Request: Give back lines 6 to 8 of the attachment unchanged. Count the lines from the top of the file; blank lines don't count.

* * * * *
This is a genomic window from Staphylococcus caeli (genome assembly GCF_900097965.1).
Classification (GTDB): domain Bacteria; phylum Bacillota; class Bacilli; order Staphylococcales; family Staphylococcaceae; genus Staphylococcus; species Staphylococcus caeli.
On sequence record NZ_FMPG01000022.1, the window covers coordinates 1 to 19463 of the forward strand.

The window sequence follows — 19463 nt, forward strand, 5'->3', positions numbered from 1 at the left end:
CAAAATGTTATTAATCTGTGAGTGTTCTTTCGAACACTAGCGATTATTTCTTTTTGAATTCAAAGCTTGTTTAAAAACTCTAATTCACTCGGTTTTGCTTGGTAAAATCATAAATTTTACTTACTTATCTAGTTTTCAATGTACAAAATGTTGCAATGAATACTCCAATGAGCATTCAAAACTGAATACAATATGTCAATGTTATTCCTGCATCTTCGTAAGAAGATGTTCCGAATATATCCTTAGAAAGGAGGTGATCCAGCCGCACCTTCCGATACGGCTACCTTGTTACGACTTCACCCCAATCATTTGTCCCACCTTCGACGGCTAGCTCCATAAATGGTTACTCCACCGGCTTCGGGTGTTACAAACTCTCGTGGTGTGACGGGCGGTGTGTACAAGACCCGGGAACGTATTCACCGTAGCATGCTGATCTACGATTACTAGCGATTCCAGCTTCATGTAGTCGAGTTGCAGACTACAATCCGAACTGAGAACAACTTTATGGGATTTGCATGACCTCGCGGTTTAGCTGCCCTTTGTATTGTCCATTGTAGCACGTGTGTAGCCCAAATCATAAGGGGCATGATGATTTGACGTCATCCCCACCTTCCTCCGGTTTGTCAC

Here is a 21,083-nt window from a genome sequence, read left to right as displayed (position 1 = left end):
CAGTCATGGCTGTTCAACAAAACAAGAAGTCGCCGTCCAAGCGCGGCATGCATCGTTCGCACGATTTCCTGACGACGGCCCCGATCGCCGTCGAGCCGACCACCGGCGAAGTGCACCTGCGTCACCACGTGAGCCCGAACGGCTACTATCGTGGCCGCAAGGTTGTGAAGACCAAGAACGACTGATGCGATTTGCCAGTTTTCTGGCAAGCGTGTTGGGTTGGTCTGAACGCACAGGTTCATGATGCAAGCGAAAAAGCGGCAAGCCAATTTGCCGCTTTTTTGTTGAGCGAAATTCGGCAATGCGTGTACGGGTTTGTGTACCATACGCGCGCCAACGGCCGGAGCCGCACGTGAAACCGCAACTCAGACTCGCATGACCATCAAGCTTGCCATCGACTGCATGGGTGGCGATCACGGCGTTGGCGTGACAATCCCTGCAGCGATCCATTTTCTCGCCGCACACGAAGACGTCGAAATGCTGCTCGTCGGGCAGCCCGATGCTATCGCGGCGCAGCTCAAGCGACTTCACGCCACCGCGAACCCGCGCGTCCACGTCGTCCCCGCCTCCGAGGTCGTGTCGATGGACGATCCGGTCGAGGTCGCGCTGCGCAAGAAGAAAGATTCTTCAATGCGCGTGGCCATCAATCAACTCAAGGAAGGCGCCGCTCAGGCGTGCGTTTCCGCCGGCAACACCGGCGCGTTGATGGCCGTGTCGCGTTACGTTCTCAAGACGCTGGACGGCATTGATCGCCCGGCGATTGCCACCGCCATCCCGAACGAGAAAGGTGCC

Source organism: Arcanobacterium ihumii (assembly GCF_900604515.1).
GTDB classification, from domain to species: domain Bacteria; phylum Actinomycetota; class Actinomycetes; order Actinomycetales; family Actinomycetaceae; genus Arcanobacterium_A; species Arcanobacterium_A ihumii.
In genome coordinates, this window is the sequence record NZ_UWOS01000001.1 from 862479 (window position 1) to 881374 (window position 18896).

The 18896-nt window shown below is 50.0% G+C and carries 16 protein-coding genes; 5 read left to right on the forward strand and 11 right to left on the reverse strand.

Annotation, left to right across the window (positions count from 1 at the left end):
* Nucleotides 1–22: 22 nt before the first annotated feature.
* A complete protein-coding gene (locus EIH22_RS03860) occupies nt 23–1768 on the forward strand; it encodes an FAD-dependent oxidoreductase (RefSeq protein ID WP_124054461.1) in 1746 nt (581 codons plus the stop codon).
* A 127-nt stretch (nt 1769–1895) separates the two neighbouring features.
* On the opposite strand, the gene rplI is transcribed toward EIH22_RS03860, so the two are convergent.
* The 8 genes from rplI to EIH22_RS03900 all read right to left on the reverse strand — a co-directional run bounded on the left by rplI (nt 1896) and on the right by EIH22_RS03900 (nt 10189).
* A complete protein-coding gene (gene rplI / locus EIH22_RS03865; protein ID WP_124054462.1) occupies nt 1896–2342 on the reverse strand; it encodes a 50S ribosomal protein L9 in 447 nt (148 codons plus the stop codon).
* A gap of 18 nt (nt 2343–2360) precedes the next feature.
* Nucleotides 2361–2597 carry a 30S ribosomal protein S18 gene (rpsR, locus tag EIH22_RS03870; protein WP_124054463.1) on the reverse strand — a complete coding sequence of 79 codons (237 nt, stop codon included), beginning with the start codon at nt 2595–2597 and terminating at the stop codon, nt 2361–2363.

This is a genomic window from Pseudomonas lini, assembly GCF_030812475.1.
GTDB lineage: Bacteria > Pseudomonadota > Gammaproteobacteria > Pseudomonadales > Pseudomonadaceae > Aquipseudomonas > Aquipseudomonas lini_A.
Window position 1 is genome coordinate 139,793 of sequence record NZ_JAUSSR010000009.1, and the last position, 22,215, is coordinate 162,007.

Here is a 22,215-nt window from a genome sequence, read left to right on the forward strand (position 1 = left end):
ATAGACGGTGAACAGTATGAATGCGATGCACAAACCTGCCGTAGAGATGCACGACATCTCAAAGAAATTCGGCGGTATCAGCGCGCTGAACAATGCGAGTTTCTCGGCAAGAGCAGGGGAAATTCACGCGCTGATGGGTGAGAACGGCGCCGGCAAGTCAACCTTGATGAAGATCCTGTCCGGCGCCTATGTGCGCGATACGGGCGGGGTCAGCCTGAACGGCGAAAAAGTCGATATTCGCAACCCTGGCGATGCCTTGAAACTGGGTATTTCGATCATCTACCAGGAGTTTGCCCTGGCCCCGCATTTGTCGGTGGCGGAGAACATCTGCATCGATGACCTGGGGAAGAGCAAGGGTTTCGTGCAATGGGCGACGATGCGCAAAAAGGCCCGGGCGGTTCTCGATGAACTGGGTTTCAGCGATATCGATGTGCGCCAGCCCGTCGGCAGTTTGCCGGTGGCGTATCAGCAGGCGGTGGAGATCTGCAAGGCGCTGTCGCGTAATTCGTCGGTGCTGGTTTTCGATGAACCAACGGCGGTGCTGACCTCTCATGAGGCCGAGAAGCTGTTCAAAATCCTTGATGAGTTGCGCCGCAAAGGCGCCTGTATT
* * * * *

Here is a 21,083-nt window from a genome sequence, read left to right as displayed (position 1 = left end):
CAGTCATGGCTGTTCAACAAAACAAGAAGTCGCCGTCCAAGCGCGGCATGCATCGTTCGCACGATTTCCTGACGACGGCCCCGATCGCCGTCGAGCCGACCACCGGCGAAGTGCACCTGCGTCACCACGTGAGCCCGAACGGCTACTATCGTGGCCGCAAGGTTGTGAAGACCAAGAACGACTGATGCGATTTGCCAGTTTTCTGGCAAGCGTGTTGGGTTGGTCTGAACGCACAGGTTCATGATGCAAGCGAAAAAGCGGCAAGCCAATTTGCCGCTTTTTTGTTGAGCGAAATTCGGCAATGCGTGTACGGGTTTGTGTACCATACGCGCGCCAACGGCCGGAGCCGCACGTGAAACCGCAACTCAGACTCGCATGACCATCAAGCTTGCCATCGACTGCATGGGTGGCGATCACGGCGTTGGCGTGACAATCCCTGCAGCGATCCATTTTCTCGCCGCACACGAAGACGTCGAAATGCTGCTCGTCGGGCAGCCCGATGCTATCGCGGCGCAGCTCAAGCGACTTCACGCCACCGCGAACCCGCGCGTCCACGTCGTCCCCGCCTCCGAGGTCGTGTCGATGGACGATCCGGTCGAGGTCGCGCTGCGCAAGAAGAAAGATTCTTCAATGCGCGTGGCCATCAATCAACTCAAGGAAGGCGCCGCTCAGGCGTGCGTTTCCGCCGGCAACACCGGCGCGTTGATGGCCGTGTCGCGTTACGTTCTCAAGACGCTGGACGGCATTGATCGCCCGGCGATTGCCACCGCCATCCCGAACGAGAAAGGTGCC

Source organism: Arcanobacterium ihumii (assembly GCF_900604515.1).